The deal is not capable of getting through: keep that in your head, and then focus on the third giant fact, which is that the answer does not lie in Parliament, but in Brussels.
In so far as it is necessary to do a deal to leave the EU, that deal cannot be done with our legislators, mighty though they be. The relationship is with the other 27 countries. There is no point in these delectable disputations about the deal in parliament, and no point in these endless wrangles between MPs about the rival merits of Norway, Switzerland, or Canada – as though it were all a discussion of which skiing holiday to book. It is our friends and partners in the EU who are – at least in theory – so obdurate about the Northern Irish backstop, and there is nothing MPs can do, no matter how brilliant their amendments, to change that text. It is not their text.
The most important thing now is for the prime minister to go back to Brussels – armed with the mandate of 432 noes – and tell Michel Barnier that the backstop is, as they say, caduque (void). Take that backstop out, or at the very least give us a legally binding change – within the text of the agreement – that allows for the UK to come out of its own accord, and then we will be able to say that the agreement is imperfect but at least tolerable. Take out the Irish backstop, and the deal, on balance, is better than staying in the EU, and it should be seized in the hope that we can make a better fist of the next phase of the negotiations.
That is the way ahead, and I believe that if the prime minister goes back to Brussels with real take-it-or-leave-it determination she will not only get what the country needs, but she will also unite her party; and the national feeling of relief will be astounding.
There is a moment in the film Apocalypse Now when someone says: “Some day, this war’s gonna end.” That’s how we are all starting to feel about Brexit. Some day soon, if we go down this route and stand up to Brussels, we will be able to devote all our political energies to the main concerns of this country – our housing, our productivity, our wages, our environment, you name it.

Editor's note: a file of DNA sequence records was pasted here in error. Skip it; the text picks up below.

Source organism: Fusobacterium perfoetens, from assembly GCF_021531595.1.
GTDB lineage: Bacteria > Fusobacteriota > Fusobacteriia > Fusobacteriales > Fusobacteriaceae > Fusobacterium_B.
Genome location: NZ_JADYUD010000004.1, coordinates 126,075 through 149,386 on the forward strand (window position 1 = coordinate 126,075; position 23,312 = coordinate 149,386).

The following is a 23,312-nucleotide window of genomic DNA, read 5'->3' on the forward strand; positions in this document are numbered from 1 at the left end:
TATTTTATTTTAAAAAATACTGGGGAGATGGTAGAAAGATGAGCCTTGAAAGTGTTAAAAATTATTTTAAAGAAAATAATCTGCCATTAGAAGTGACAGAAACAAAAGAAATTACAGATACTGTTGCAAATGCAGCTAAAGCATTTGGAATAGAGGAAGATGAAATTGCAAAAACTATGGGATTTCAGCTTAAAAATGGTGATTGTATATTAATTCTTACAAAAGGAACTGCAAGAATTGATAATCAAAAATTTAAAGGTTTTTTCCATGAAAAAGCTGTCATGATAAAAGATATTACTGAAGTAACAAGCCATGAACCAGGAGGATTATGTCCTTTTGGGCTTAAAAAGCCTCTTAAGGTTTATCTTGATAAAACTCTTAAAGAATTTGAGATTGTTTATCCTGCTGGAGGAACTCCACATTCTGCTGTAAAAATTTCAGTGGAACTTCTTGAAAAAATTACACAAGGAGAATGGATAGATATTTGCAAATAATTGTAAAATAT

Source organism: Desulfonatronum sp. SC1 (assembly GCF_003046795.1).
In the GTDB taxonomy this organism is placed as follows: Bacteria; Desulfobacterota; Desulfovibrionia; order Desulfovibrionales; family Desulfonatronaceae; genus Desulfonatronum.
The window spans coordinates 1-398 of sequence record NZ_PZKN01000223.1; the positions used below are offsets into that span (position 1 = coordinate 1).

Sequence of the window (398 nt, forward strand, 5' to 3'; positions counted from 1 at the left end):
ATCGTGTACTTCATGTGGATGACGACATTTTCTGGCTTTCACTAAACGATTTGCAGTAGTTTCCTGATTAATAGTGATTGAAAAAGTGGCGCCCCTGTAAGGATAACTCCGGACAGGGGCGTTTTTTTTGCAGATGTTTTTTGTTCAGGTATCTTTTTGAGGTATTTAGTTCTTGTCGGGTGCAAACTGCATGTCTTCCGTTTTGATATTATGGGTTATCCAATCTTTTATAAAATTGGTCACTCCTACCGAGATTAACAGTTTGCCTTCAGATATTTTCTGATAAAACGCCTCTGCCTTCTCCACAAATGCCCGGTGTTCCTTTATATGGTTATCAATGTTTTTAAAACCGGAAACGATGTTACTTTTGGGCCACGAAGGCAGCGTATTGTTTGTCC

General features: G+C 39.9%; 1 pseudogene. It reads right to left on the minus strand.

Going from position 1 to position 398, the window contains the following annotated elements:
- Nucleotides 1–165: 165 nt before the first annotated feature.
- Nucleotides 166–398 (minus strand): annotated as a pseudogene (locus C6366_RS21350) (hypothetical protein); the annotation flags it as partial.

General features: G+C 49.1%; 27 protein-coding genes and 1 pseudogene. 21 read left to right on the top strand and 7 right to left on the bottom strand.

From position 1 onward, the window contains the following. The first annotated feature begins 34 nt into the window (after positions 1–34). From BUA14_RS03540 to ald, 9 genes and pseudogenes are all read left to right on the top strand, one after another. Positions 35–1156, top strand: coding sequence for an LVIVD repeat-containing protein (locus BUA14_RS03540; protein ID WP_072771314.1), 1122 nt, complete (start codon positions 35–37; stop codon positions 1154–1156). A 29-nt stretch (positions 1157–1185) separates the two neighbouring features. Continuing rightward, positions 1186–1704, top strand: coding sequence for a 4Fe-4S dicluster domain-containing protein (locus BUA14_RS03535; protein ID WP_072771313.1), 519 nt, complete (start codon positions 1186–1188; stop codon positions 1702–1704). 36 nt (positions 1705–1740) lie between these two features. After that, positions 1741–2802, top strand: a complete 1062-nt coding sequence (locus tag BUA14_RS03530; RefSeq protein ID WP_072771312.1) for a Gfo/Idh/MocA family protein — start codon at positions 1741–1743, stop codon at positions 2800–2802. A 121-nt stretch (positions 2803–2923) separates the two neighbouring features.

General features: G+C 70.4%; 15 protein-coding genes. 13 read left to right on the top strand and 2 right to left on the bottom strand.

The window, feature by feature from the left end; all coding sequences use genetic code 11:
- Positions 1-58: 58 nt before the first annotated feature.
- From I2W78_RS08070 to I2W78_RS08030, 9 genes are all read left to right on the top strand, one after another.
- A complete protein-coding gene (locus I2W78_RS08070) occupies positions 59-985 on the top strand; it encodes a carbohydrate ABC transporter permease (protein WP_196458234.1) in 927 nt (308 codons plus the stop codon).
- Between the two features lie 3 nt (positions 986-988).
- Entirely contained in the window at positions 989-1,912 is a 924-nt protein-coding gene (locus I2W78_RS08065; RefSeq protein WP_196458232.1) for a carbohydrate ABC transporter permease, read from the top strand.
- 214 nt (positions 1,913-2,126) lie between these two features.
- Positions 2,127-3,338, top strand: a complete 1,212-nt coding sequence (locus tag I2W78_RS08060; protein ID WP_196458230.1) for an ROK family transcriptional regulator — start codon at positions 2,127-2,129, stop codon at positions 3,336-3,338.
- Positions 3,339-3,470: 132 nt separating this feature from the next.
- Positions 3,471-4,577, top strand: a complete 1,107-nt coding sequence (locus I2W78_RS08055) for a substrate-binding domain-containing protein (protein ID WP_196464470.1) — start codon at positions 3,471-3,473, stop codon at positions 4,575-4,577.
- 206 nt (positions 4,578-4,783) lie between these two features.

I woke this morning with a bristling quiverful of ideas for columns: about why Prince Philip should carry on driving and Polly Toynbee’s hateful views about older people; about the ludicrous proposal for a ban on wood-burning stoves, and my idyllic childhood trying to keep warm by feeding wet logs to the fire. I wanted to write an angry column about crime, and the way we are burdening the police with so much nonsense that they are finding it hard to fulfil their primary task to keep our streets safe.
All these subjects seemed fresher and newer than Brexit – and then I read of these absurd plots in parliament.
They won’t stop Brexit. They won’t even succeed in delaying it. But by seeming so blatantly to go against the wishes of the electorate, they will contribute to a very damaging feeling of a gap – and a growing gap – between the public and the political elite. Did you see Question Time on Thursday, and hear the roar of audience approval for the suggestion that no deal might now be the best option? There is a sense in which the public are braver – and wiser – than their MPs.
– © The Daily Telegraph